The Riot Grrrl attitude is living vicariously through Ruby Sue’s debut album, The Need, but make no mistake, she is an icon of her own making. The true definition of punk is a little hazy these days, but if it doesn’t encompass an artist bringing classical strings into a visceral protest of alienation, what is even the point?
Usually, there is little resonance to be found in coming-of-age albums for anyone that isn’t… coming of age, but The Need extends a sense of compassion for the unheard that can stretch across the generations. Even at 32 years old, the singles, especially the title single, struck a raw note within me.
The sweet melodious temperament of Taylor Swift, the nostalgic comfort of Brandi Carlile and the protestive grungy furore of Courtney Love all fuse together to make The Need an LP that is as cathartic as it is anarchically emboldening. The Minneapolis singer-songwriter and multi-instrumentalist clearly has a natural talent when it comes to consoling expression with her lyricism that lays it all bare in true rock star fashion.
With some of the singles, such as the mostly instrumental Let Me Out, the violin and viola strings bring an extra edge of cutting emotion, ensuring that there’s no getting to the end of this LP until you’ve felt an unholy amount of empathy for anyone enduring the process of growing into adulthood in these times that can send you off-kilter in a single heartbeat.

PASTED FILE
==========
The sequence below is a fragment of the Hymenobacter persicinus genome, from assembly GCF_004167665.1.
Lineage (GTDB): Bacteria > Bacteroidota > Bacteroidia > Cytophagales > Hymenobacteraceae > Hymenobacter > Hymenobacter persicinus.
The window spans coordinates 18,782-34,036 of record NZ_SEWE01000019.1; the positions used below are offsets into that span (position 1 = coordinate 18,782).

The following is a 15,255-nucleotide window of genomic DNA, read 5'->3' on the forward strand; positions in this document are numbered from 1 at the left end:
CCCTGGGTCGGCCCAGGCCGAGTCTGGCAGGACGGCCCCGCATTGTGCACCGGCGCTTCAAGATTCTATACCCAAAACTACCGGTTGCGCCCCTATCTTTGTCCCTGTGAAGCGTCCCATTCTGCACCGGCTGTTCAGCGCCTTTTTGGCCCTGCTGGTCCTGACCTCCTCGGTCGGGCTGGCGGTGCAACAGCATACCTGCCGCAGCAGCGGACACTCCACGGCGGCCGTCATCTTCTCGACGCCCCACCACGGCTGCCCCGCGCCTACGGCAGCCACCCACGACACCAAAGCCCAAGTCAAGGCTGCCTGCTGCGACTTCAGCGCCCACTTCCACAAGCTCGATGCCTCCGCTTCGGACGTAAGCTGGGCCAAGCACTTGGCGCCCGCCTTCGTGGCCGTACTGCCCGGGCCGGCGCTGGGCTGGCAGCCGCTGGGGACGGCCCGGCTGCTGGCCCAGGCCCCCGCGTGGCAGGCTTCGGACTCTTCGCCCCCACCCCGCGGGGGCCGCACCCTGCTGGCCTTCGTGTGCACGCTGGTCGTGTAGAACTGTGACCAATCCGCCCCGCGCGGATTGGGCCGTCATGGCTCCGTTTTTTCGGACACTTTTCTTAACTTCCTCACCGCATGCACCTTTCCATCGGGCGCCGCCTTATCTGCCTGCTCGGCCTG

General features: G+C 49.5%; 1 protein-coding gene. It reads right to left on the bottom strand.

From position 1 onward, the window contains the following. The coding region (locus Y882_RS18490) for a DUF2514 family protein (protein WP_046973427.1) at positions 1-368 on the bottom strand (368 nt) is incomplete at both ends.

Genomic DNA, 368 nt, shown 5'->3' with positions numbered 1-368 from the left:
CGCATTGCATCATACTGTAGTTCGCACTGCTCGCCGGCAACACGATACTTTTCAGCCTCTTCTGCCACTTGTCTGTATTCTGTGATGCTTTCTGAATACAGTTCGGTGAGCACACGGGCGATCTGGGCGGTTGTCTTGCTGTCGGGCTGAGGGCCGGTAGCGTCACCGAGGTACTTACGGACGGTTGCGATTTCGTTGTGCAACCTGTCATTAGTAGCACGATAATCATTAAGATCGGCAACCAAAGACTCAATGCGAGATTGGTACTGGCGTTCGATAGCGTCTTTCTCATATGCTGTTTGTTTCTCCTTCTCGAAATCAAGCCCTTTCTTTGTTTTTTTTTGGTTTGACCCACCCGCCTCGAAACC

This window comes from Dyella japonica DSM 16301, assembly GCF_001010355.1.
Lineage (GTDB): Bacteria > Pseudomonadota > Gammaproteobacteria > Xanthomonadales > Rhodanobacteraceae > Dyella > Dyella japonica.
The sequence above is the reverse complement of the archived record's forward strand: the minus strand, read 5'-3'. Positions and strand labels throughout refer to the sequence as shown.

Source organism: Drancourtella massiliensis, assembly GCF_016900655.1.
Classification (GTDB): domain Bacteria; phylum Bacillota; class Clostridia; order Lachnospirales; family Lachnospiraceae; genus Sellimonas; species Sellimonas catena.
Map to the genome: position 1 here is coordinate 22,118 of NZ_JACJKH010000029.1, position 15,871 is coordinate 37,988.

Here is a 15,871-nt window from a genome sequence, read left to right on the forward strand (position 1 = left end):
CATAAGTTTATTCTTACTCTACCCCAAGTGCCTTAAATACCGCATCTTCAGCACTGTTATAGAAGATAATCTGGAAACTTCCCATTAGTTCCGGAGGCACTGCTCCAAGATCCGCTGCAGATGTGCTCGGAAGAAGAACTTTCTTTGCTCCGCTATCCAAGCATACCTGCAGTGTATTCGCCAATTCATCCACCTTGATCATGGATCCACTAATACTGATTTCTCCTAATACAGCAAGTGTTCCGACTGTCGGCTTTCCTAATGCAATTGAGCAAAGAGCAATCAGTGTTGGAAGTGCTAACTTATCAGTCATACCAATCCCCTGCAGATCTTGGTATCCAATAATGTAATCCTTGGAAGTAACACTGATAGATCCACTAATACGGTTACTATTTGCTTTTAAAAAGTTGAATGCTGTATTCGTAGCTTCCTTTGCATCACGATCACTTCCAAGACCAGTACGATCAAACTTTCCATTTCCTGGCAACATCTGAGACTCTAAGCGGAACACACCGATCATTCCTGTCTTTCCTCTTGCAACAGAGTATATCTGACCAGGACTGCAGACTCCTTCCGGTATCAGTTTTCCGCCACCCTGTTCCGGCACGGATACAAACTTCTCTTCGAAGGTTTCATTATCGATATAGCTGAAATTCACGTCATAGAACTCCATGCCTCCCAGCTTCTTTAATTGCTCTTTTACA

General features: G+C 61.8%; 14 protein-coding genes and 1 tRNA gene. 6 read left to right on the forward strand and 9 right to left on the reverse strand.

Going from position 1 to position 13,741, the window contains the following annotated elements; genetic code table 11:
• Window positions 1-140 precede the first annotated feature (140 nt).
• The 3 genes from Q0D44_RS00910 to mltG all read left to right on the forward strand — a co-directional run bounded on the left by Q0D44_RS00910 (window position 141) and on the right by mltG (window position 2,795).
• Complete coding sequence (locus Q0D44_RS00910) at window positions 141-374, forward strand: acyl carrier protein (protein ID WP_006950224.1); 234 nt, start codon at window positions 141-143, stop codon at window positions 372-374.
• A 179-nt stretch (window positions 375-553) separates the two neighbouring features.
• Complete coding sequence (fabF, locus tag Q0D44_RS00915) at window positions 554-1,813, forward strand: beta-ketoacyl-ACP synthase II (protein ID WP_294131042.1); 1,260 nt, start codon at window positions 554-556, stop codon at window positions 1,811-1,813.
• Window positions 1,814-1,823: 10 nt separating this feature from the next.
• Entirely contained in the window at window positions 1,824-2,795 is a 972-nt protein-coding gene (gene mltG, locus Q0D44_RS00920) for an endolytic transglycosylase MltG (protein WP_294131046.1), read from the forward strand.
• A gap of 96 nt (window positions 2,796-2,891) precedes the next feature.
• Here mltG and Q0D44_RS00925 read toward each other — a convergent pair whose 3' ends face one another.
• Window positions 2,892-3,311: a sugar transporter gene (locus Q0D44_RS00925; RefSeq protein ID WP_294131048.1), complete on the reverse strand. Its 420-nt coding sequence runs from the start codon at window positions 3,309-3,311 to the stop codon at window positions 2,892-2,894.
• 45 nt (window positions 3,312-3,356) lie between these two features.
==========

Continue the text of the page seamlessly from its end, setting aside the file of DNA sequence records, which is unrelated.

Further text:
In her own words, here is what Ruby Sue had to say about her debut album:
“During my gap year between high school and college last year, I was feeling lost and trying to find myself; I found music. I’ve always been a musician, but music was the only thing that felt right when everything else felt off. The lyrics and melodies rushed out of me like a burst dam.
The Need tells a true story of needing to be seen, heard and experience life. Growing up isn’t easy; it can feel daunting and lonely; the ultimate message is that if you feel the need to be seen, you are not alone.”
The Need is now available to stream on Spotify.
Review by Amelia Vandergast